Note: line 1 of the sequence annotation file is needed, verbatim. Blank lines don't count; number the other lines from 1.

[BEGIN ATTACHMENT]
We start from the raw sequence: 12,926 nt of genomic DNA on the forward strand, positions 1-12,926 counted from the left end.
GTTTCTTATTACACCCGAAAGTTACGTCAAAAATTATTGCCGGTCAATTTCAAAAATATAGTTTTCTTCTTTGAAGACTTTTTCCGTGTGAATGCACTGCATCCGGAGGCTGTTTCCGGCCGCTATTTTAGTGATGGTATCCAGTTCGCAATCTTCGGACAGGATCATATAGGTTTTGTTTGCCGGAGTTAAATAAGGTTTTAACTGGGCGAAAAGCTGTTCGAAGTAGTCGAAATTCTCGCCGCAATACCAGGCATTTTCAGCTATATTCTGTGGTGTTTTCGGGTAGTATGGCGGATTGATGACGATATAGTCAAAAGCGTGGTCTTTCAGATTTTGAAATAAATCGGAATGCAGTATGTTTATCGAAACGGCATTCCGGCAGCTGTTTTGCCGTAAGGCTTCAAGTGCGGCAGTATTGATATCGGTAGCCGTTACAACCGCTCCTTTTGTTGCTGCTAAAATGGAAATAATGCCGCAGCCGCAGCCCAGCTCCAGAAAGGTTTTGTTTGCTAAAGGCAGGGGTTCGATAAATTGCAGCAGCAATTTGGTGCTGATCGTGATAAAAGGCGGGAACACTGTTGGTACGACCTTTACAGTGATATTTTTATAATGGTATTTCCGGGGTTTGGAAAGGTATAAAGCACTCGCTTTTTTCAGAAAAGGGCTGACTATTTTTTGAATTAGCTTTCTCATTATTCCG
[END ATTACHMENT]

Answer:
We start from the raw sequence: 12,926 nt of genomic DNA on the forward strand, positions 1-12,926 counted from the left end.